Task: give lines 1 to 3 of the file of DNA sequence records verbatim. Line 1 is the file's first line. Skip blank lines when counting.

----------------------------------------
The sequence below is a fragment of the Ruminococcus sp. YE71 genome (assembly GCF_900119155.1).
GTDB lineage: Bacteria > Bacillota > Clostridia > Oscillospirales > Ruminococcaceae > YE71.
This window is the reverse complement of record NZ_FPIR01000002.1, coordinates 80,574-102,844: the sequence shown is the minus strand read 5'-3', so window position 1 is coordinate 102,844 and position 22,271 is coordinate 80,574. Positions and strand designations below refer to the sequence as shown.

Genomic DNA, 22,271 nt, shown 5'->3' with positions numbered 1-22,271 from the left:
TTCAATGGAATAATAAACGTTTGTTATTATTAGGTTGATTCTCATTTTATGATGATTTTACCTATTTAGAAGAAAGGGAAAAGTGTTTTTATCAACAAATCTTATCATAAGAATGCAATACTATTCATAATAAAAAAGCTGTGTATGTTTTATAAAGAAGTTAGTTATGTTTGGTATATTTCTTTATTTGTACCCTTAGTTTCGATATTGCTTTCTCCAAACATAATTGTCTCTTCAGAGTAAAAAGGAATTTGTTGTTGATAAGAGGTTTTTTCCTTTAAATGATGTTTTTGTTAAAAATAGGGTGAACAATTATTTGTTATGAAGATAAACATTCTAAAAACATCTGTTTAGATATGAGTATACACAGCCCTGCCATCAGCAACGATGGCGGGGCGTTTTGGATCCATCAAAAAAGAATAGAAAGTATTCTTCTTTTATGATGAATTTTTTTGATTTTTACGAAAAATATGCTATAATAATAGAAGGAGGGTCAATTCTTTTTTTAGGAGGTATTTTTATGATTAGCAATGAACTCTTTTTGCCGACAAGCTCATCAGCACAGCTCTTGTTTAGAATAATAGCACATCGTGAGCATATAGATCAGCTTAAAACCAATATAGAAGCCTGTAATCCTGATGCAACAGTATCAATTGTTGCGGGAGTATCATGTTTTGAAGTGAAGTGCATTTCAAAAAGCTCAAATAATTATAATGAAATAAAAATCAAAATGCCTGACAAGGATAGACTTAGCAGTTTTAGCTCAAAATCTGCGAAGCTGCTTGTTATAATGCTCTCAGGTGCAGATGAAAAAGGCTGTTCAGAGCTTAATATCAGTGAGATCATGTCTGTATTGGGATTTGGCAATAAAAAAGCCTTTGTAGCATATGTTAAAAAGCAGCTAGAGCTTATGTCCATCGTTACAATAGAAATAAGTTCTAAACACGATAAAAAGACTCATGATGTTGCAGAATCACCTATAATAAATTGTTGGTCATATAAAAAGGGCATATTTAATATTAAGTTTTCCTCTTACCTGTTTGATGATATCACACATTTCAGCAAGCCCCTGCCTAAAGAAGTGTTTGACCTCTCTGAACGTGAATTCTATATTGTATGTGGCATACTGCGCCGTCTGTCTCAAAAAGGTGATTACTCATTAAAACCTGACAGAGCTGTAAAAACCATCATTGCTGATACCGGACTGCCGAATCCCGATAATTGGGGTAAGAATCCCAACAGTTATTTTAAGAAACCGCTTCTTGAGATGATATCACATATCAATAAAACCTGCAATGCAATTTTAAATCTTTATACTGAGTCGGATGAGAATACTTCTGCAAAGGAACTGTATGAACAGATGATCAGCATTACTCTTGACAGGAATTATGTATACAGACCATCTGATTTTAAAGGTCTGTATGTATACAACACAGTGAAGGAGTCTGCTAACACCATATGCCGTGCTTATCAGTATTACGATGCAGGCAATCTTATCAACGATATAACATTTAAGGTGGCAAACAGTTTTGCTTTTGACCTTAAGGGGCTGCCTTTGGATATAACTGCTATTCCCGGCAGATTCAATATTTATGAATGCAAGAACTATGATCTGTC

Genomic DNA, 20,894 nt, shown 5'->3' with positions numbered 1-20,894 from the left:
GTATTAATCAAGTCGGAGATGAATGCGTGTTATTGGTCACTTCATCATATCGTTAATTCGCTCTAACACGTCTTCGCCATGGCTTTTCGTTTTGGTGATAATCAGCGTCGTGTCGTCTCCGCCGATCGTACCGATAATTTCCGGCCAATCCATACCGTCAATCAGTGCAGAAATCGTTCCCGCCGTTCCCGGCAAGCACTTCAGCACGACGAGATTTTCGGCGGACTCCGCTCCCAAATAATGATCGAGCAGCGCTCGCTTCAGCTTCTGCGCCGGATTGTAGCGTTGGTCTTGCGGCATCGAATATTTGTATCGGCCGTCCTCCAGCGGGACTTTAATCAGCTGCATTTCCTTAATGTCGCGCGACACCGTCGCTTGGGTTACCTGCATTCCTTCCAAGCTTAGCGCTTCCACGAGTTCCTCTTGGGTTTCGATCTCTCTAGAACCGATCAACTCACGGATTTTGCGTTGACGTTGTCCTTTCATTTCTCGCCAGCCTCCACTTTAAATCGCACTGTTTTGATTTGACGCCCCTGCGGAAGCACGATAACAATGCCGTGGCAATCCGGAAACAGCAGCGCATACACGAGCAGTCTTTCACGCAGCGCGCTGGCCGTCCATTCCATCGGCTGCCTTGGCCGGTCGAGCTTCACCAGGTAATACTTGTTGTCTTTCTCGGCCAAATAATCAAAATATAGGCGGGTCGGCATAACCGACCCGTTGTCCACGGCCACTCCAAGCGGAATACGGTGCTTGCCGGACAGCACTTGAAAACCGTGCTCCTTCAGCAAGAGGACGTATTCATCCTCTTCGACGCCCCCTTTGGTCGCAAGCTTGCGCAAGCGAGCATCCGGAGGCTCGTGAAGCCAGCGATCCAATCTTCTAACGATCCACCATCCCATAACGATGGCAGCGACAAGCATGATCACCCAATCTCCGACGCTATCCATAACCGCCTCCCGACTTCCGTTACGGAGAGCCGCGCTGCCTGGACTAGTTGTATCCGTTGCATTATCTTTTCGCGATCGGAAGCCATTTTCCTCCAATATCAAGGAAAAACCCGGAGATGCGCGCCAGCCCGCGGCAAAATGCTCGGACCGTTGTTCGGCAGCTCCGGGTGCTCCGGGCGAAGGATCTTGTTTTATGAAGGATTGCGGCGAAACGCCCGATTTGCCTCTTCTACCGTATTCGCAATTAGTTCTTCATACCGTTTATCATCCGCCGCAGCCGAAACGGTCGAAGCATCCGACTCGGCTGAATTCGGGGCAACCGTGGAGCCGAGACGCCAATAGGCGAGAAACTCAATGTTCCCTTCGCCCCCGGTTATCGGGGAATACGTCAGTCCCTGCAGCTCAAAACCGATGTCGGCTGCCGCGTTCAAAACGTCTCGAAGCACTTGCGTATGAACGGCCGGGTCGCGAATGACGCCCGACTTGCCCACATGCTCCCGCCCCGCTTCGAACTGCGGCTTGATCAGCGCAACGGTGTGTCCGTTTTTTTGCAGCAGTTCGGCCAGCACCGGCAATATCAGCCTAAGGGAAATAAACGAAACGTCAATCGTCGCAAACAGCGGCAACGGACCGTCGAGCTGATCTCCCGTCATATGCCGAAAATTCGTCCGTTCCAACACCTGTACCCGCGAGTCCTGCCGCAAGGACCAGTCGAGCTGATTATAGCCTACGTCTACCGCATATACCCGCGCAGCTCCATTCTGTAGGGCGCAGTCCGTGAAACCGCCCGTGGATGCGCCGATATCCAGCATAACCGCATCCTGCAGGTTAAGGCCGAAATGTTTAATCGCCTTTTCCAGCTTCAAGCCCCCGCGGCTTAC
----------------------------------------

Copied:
The sequence below is a fragment of the Ruminococcus sp. YE71 genome (assembly GCF_900119155.1).
GTDB lineage: Bacteria > Bacillota > Clostridia > Oscillospirales > Ruminococcaceae > YE71.
This window is the reverse complement of record NZ_FPIR01000002.1, coordinates 80,574-102,844: the sequence shown is the minus strand read 5'-3', so window position 1 is coordinate 102,844 and position 22,271 is coordinate 80,574. Positions and strand designations below refer to the sequence as shown.